Natural Hair

Living Simple: Do you Henna? Why?

Do you Henna? How often? Why? Has it helped? Well, I will tell you my experience. It is actually not a bad one. I have applied Henna to my hair twice. Both times were in December 2011. Well, I take that back. Once in 11/2011 and then 12/2011. When I started doing the Henna treatment, I had every intention of doing this every month. I did like the results, even though it did loosen my curl. That didn’t bother me too much, because I wear alot of twist set, flexi rods and the very popular BANTU KNOTS (as pictured)!

Here is where the problem came in…….I wanted a new hair color! In October, my natural hair is black and I colored it a honey blond. But because my natural hair is black my hair just came out brown 🙁 Well, when I applied Henna, it turn a pretty brownish-red. I did like the color and received many compliments, but that is not the color I really wanted. I applied Henna for all the benefits it brings to my hair, not for the color. Although, I understood that the color was going to change. In October when I colored my hair honey blond (which came out brown), the plan was to re-color it a month later to lighten it even more! BUT WAIT!! I didn’t know that Henna is a permanent color and if you put Henna on your hair YOU CAN NOT or SHOULD NOT put another color (especially a commerical box color) over your Henna! It can take your hair out, damage it or turn it a weird color!! I was so mad! I wanted a Beyonce Honey Blond that goes from blond down to a pretty light brown! I went to color my hair again and saw in the instructions, “If you have HENNA in your hair DO NOT APPLY!” Screeeeeeeeeeetch!! HALT! WTH!! So now I am stuck with Henna in my hair, a color I didn’t want and now desiring a color I can’t have! I talked to a professional stylist who told me to wait at least 6 months and then the Henna still might have to be stripped off my hair! So basically, when I do get my color in June, I will have to go to a stylist. Say a prayer for my hair!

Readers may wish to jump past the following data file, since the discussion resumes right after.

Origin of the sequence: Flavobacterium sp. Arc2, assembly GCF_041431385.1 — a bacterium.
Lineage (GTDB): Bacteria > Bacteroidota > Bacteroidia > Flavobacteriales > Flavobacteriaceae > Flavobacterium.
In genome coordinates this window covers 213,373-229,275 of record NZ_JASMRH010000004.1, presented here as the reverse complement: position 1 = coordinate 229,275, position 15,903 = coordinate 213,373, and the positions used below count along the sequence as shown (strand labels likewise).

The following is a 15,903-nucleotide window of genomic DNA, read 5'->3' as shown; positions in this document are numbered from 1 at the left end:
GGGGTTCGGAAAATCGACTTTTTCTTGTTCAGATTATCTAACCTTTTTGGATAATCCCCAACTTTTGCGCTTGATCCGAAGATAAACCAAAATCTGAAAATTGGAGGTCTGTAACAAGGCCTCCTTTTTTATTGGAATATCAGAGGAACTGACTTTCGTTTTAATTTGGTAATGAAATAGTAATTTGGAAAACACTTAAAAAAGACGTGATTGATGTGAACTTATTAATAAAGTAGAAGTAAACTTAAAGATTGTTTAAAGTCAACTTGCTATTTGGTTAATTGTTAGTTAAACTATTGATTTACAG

What is Henna? Henna, lawsonia inermis, is a plant. It is a large bush, or small tree, that grows in hot, dry climates. There is evidence from Egypt that henna was regularly used to dye hair five thousand years ago, and may have been used in Jericho as early as eight thousand years ago. Henna was used to keep hair healthy and to color gray hair. The dye inside this plant produces a red/brown stain on skin and various hues of red on hair. Henna can’t lighten your hair, ever. On some colors of hair it may appear to brighten it, but you should count on any color you get with henna, being darker than what is already on your head.  Source.

Pros, Cons & Other Effects of Henna:
Henna has some undeniable benefits for hair, which is why so many people use it and love it.

Some of these pros include:

  • Stronger Hair – The lawsone (dye) molecule penetrates the hair shaft, binding with the keratin in the hair. This makes hair stronger, but also is one of the qualities that makes henna removal near impossible. Henna also coats the hair and fills in rough spots on a frayed cuticle. This adds a second layer of strength, but it DOES NOT lock out moisture.
  • Smoother, Shinier Hair – Henna, as stated above, does coat the hair, but it is a permeable coating that does not lock moisture out. The henna helps fill in rough spots on the cuticle. With the cuticle rough edges smoothed over, the hair feels smoother and the cuticle takes a lot less damage during combing and manipulation. It takes several days for Henna to stabilize. It becomes more flexible and durable as it oxidizes and cures–it is in fact a plant resin that is flexible and solvent enough to penetrate the hair at the cuticle, carrying pigment with it.